The Pentagon Tuesday showcased declassified photos and video of UFOs to Congress – including a flying object without a “specific” explanation” – as lawmakers pressed military officials on the mysterious sightings.
In one brief and shaky video, a small object appeared to zip past a military pilot. In a separate video and a similar photo taken at a different time, glowing triangles are seeing in the night sky.
The visuals were shown during testimony from Deputy Director of Naval Intelligence Scott Bray and Under Secretary of Defense for Intelligence and Security Ronald Moultrie.
Bray, as he presented the images and videos, said the video and photo of the glowing triangles remained unresolved for some time, but was eventually identified as unmanned aerial vehicles.
But he said the military does not know what the object in the first video could be.
“I do not have an explanation for what this specific object is,” Bray said in an exchange with Intelligence Committee Chairman Rep. Adam Schiff, D-Calif.
Bray continued to emphasize that many UAP reports have a “limited amount of high quality data and reporting” which “hampers the ability to draw firm conclusions about the nature and intent of UAP.”
Bray also said Tuesday that there have been at least 11 “near misses” between U.S. military aircraft and UAP. He also said the U.S. military hasn’t tried to communicate with UAP, including the unexplained object in the video shown earlier in the hearing which “may or may not be in controlled flight.”
The presentation happened in a House Counterterrorism, Counterintelligence, and Counterproliferation Subcommittee Tuesday. It was the first congressional UFO hearing in a generation.
Lawmakers are warning that although there is still a stigma associated with UFOs, which the government officially calls Unidentified Aerial Phenomena (UAP), they are a serious national security threat.
“Unidentified Aerial Phenomena are a potential national security threat. And they need to be treated that way,” subcommittee Chairman Rep. Andre Carson, D-Ind., said Tuesday.
“For too long, the stigma associated with UAPs has gotten in the way of good intelligence analysis,” Carson added. “Pilots avoided reporting, or were laughed at when they did. DOD officials relegated the issue to the back room, or swept it under the rug entirely, fearful of a skeptical national security community.”
A 2021 report – a redacted classified version of which was published by The Black Vault earlier this year – said the government recorded 144 reports from 2004 to 2021, including 80 that “involved observation with multiple sensors.” The report also included information on “common shapes” of the UAPs, although the entire sections on the shapes are redacted.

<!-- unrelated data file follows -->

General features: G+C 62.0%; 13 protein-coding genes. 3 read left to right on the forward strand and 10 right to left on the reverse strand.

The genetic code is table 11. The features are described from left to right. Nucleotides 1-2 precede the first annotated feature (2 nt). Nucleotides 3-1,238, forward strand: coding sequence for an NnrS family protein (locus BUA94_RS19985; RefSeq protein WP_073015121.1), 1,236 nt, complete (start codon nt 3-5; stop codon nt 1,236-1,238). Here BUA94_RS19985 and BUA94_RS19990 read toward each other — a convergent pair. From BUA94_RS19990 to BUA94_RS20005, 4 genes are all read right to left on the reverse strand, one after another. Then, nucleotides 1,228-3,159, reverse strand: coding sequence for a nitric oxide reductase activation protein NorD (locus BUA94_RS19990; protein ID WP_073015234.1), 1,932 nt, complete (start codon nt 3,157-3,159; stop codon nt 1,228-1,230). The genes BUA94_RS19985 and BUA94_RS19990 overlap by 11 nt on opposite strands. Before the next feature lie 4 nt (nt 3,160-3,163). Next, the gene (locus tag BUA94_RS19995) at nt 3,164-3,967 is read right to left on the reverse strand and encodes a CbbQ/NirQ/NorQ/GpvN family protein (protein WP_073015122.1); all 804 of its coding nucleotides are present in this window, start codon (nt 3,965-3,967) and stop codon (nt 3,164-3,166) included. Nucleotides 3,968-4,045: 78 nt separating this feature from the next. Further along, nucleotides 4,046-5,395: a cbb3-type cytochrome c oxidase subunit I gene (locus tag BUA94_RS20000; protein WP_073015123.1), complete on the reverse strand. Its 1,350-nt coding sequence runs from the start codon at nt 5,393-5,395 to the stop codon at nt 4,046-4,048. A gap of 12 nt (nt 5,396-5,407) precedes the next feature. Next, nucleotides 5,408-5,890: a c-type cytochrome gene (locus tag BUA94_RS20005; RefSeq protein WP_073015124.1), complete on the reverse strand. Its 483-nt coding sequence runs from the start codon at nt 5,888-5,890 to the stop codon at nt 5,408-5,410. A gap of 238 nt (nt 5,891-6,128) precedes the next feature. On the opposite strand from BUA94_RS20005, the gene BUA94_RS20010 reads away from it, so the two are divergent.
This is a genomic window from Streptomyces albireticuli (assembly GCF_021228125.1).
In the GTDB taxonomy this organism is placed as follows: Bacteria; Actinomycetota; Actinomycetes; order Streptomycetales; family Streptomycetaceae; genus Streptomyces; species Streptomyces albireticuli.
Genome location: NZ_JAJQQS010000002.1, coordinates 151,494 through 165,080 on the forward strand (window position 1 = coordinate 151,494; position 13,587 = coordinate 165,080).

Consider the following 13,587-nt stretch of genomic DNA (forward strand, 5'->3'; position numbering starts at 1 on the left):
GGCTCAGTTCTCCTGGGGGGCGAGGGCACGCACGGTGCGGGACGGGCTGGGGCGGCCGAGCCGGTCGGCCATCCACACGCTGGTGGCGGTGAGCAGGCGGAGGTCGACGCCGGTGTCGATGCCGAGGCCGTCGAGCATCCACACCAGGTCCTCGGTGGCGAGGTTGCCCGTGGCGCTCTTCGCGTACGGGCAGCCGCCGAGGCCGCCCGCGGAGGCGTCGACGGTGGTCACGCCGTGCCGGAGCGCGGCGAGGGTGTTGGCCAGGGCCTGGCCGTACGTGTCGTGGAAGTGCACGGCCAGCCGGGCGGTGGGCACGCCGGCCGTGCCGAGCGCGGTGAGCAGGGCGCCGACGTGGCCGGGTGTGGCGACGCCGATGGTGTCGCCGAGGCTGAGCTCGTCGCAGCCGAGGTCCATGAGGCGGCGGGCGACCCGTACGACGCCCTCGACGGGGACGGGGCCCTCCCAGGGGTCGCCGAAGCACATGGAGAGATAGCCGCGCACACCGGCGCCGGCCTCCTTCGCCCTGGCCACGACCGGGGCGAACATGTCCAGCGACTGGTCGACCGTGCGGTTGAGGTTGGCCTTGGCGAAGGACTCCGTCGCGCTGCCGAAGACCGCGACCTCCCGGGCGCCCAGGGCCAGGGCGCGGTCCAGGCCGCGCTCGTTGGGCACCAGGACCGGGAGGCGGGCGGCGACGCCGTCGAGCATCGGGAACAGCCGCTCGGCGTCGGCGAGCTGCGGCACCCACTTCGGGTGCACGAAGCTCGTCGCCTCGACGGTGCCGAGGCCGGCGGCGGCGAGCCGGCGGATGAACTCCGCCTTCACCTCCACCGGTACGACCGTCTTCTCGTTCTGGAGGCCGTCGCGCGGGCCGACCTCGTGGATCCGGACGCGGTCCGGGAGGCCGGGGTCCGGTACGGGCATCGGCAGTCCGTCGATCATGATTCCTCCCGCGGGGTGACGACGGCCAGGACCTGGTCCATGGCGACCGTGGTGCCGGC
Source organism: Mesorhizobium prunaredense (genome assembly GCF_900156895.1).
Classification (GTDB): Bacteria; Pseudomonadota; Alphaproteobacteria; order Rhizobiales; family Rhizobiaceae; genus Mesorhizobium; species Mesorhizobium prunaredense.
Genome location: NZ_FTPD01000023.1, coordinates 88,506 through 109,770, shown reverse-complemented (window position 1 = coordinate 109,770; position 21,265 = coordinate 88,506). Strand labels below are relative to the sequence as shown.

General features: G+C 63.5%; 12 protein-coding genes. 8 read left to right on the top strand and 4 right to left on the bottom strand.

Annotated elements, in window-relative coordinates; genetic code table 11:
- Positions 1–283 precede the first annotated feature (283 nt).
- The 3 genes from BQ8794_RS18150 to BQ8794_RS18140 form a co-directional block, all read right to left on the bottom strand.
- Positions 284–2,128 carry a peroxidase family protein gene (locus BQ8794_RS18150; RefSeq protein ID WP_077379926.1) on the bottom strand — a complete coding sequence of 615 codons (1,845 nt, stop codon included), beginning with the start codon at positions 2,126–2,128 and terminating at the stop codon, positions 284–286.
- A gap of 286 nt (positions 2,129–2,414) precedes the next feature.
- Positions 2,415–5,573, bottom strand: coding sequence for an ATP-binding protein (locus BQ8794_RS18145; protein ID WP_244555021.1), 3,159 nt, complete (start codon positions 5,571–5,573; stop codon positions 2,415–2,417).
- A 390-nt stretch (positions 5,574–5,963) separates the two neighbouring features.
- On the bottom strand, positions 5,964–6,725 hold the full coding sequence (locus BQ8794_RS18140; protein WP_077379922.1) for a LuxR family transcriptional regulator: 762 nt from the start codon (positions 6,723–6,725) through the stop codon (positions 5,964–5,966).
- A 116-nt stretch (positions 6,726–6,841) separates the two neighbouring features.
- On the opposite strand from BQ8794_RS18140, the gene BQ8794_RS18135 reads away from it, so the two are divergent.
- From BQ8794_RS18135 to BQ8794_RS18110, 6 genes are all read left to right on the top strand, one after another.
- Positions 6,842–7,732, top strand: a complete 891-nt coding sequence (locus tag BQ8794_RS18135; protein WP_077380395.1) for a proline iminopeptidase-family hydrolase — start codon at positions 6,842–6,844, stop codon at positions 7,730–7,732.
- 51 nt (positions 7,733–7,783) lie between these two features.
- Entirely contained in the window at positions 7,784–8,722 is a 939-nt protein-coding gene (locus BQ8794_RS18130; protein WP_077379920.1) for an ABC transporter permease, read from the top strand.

The government has said that UAP “probably lack a single explanation.” Neither classified nor unclassified reports from the government so far rule out space aliens. But other possible explanations are “airborne clutter” like birds and balloons, “natural atmospheric phenomena,” like ice crystals, highly classified U.S. government programs, or “foreign adversary systems” from Russia, China or other countries.
Rep. Rick Crawford, R-Ark., the subcommittee co-chairman, Tuesday
“The intelligence community has a serious duty to our taxpayers to prevent potential adversaries such as China and Russia from surprising us with unforeseen new technologies,” he said. “The intelligence community must balance addressing known threats to our nation’s security with preventing technical surprise.”
It’s now clear how much detail Moultrie and Bray will be able to share during the open hearing Tuesday. But there will be a separate classified briefing for committee members after the hearing.
Neither Moultrie’s not Bray’s opening statements described the specific nature of UAP. But they highlighted the department’s commitment to determining origins.
“We know that our service members have encountered unidentified aerial phenomena, and because UAP pose potential flight safety and general security risk, we are committed to a focused effort to determine their origins,” Moultrie said.
“We also spend considerable efforts engaging directly with our naval aviators building relationships to help destigmatize the act of reporting sightings or encounters,” Bray said.
Story cited here.
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